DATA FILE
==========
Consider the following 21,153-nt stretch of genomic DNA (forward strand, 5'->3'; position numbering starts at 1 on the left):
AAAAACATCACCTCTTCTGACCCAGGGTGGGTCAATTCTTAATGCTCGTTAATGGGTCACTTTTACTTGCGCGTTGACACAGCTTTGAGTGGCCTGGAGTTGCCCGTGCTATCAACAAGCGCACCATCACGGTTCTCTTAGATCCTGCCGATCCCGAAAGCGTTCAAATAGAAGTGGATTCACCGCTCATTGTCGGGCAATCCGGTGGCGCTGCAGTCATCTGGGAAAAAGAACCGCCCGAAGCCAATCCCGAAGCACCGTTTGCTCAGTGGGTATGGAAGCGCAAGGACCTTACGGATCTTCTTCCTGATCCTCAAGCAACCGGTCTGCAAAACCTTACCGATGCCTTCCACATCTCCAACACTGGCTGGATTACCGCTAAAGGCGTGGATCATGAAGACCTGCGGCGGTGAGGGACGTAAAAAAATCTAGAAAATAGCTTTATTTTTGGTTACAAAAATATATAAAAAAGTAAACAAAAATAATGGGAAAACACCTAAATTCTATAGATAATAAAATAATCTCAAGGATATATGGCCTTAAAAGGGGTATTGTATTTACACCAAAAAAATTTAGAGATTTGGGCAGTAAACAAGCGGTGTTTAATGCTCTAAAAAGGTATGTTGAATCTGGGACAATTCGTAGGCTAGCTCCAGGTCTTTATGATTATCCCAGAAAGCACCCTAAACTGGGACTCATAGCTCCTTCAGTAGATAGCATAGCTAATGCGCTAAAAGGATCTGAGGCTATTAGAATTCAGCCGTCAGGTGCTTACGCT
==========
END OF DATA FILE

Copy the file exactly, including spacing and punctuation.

Consider the following 21,153-nt stretch of genomic DNA (forward strand, 5'->3'; position numbering starts at 1 on the left):
AAAAACATCACCTCTTCTGACCCAGGGTGGGTCAATTCTTAATGCTCGTTAATGGGTCACTTTTACTTGCGCGTTGACACAGCTTTGAGTGGCCTGGAGTTGCCCGTGCTATCAACAAGCGCACCATCACGGTTCTCTTAGATCCTGCCGATCCCGAAAGCGTTCAAATAGAAGTGGATTCACCGCTCATTGTCGGGCAATCCGGTGGCGCTGCAGTCATCTGGGAAAAAGAACCGCCCGAAGCCAATCCCGAAGCACCGTTTGCTCAGTGGGTATGGAAGCGCAAGGACCTTACGGATCTTCTTCCTGATCCTCAAGCAACCGGTCTGCAAAACCTTACCGATGCCTTCCACATCTCCAACACTGGCTGGATTACCGCTAAAGGCGTGGATCATGAAGACCTGCGGCGGTGAGGGACGTAAAAAAATCTAGAAAATAGCTTTATTTTTGGTTACAAAAATATATAAAAAAGTAAACAAAAATAATGGGAAAACACCTAAATTCTATAGATAATAAAATAATCTCAAGGATATATGGCCTTAAAAGGGGTATTGTATTTACACCAAAAAAATTTAGAGATTTGGGCAGTAAACAAGCGGTGTTTAATGCTCTAAAAAGGTATGTTGAATCTGGGACAATTCGTAGGCTAGCTCCAGGTCTTTATGATTATCCCAGAAAGCACCCTAAACTGGGACTCATAGCTCCTTCAGTAGATAGCATAGCTAATGCGCTAAAAGGATCTGAGGCTATTAGAATTCAGCCGTCAGGTGCTTACGCT